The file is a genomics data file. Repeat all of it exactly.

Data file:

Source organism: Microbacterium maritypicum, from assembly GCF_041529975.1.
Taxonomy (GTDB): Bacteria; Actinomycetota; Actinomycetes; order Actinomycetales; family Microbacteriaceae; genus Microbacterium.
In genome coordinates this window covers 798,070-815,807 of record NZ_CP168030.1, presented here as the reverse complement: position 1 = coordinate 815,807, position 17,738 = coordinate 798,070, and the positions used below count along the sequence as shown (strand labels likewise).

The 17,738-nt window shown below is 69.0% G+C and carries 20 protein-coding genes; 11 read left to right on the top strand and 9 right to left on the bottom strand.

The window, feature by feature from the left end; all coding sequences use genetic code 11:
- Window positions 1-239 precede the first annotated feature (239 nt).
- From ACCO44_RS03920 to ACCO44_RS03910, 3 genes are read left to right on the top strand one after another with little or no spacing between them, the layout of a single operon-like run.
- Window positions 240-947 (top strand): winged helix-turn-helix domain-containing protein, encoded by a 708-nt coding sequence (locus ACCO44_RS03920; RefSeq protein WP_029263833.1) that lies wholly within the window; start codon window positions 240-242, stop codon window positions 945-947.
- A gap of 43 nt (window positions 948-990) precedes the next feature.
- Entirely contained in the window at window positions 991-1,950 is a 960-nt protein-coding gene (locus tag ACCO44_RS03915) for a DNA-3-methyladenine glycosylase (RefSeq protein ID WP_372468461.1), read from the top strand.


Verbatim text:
Source organism: Microbacterium maritypicum, from assembly GCF_041529975.1.
Taxonomy (GTDB): Bacteria; Actinomycetota; Actinomycetes; order Actinomycetales; family Microbacteriaceae; genus Microbacterium.
In genome coordinates this window covers 798,070-815,807 of record NZ_CP168030.1, presented here as the reverse complement: position 1 = coordinate 815,807, position 17,738 = coordinate 798,070, and the positions used below count along the sequence as shown (strand labels likewise).

The 17,738-nt window shown below is 69.0% G+C and carries 20 protein-coding genes; 11 read left to right on the top strand and 9 right to left on the bottom strand.

The window, feature by feature from the left end; all coding sequences use genetic code 11:
- Window positions 1-239 precede the first annotated feature (239 nt).
- From ACCO44_RS03920 to ACCO44_RS03910, 3 genes are read left to right on the top strand one after another with little or no spacing between them, the layout of a single operon-like run.
- Window positions 240-947 (top strand): winged helix-turn-helix domain-containing protein, encoded by a 708-nt coding sequence (locus ACCO44_RS03920; RefSeq protein WP_029263833.1) that lies wholly within the window; start codon window positions 240-242, stop codon window positions 945-947.
- A gap of 43 nt (window positions 948-990) precedes the next feature.
- Entirely contained in the window at window positions 991-1,950 is a 960-nt protein-coding gene (locus tag ACCO44_RS03915) for a DNA-3-methyladenine glycosylase (RefSeq protein ID WP_372468461.1), read from the top strand.